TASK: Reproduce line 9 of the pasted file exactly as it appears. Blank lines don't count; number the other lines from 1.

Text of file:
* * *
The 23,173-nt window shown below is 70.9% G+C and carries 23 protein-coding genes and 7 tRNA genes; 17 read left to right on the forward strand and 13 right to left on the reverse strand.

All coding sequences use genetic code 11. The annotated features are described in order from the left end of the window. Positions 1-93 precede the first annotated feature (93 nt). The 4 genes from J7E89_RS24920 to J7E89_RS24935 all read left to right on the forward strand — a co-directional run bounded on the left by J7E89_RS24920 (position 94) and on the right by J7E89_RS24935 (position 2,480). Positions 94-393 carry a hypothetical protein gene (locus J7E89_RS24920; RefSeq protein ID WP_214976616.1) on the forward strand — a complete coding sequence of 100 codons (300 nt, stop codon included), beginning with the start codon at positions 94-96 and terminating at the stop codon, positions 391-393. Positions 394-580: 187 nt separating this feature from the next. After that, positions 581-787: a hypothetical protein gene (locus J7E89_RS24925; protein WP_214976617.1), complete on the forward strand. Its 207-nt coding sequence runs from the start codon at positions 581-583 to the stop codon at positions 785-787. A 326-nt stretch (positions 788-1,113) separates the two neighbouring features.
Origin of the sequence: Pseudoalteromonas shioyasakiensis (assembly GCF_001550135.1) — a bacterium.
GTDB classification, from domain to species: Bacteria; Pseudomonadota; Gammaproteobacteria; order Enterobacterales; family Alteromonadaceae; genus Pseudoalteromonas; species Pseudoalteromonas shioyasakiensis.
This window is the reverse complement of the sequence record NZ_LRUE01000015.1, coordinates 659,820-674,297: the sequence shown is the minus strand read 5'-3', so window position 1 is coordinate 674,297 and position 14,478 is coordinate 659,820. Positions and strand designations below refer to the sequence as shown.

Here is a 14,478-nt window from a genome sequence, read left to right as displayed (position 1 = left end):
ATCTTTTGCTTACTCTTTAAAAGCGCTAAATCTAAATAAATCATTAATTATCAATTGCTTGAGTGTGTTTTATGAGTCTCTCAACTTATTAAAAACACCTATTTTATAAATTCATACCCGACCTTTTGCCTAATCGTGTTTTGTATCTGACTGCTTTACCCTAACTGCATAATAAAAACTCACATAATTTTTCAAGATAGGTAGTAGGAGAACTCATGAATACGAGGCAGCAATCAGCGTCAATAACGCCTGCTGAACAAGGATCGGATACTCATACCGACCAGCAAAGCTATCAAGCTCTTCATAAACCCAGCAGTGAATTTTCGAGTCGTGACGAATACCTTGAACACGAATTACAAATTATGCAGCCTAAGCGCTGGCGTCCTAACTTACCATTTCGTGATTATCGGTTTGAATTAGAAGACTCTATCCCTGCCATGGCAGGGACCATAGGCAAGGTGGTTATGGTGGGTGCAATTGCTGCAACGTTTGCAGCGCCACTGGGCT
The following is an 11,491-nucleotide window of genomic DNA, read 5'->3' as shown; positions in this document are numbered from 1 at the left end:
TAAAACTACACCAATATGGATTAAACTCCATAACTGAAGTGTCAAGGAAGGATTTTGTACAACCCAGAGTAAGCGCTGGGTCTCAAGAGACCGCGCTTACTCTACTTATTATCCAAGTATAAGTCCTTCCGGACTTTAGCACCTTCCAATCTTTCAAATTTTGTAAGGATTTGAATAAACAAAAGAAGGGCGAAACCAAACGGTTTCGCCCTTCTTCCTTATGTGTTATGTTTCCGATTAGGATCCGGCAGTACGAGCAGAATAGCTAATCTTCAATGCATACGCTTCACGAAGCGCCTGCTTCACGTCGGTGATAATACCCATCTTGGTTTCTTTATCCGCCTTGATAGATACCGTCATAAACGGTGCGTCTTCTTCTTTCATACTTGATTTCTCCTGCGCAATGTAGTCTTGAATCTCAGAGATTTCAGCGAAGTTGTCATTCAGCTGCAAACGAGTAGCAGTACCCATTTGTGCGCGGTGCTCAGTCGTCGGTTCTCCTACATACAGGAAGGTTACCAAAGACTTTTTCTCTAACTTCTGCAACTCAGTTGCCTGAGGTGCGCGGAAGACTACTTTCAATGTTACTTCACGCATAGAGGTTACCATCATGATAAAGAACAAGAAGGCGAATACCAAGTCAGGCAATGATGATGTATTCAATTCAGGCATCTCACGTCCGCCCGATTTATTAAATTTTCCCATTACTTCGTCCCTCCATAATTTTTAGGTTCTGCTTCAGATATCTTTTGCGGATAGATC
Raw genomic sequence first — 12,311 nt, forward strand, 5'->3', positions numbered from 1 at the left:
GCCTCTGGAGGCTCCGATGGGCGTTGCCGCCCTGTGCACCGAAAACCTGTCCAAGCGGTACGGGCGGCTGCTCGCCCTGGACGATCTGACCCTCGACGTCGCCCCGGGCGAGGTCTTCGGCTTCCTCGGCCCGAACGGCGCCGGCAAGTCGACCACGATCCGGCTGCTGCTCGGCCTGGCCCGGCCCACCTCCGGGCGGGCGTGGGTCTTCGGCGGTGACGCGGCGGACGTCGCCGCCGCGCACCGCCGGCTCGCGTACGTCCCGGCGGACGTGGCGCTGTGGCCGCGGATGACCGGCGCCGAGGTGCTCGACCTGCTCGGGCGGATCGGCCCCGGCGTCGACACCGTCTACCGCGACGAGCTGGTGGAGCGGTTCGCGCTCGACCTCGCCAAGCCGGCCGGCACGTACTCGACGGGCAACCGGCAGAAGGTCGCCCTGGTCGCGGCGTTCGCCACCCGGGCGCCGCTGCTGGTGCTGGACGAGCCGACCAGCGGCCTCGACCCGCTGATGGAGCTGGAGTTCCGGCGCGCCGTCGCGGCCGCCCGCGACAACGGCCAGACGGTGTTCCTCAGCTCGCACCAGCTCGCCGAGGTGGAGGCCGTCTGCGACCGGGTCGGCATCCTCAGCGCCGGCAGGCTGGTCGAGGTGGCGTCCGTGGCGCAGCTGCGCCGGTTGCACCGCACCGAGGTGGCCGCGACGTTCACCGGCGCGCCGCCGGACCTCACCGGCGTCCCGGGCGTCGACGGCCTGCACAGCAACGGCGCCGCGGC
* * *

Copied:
TAAAACTACACCAATATGGATTAAACTCCATAACTGAAGTGTCAAGGAAGGATTTTGTACAACCCAGAGTAAGCGCTGGGTCTCAAGAGACCGCGCTTACTCTACTTATTATCCAAGTATAAGTCCTTCCGGACTTTAGCACCTTCCAATCTTTCAAATTTTGTAAGGATTTGAATAAACAAAAGAAGGGCGAAACCAAACGGTTTCGCCCTTCTTCCTTATGTGTTATGTTTCCGATTAGGATCCGGCAGTACGAGCAGAATAGCTAATCTTCAATGCATACGCTTCACGAAGCGCCTGCTTCACGTCGGTGATAATACCCATCTTGGTTTCTTTATCCGCCTTGATAGATACCGTCATAAACGGTGCGTCTTCTTCTTTCATACTTGATTTCTCCTGCGCAATGTAGTCTTGAATCTCAGAGATTTCAGCGAAGTTGTCATTCAGCTGCAAACGAGTAGCAGTACCCATTTGTGCGCGGTGCTCAGTCGTCGGTTCTCCTACATACAGGAAGGTTACCAAAGACTTTTTCTCTAACTTCTGCAACTCAGTTGCCTGAGGTGCGCGGAAGACTACTTTCAATGTTACTTCACGCATAGAGGTTACCATCATGATAAAGAACAAGAAGGCGAATACCAAGTCAGGCAATGATGATGTATTCAATTCAGGCATCTCACGTCCGCCCGATTTATTAAATTTTCCCATTACTTCGTCCCTCCATAATTTTTAGGTTCTGCTTCAGATATCTTTTGCGGATAGATC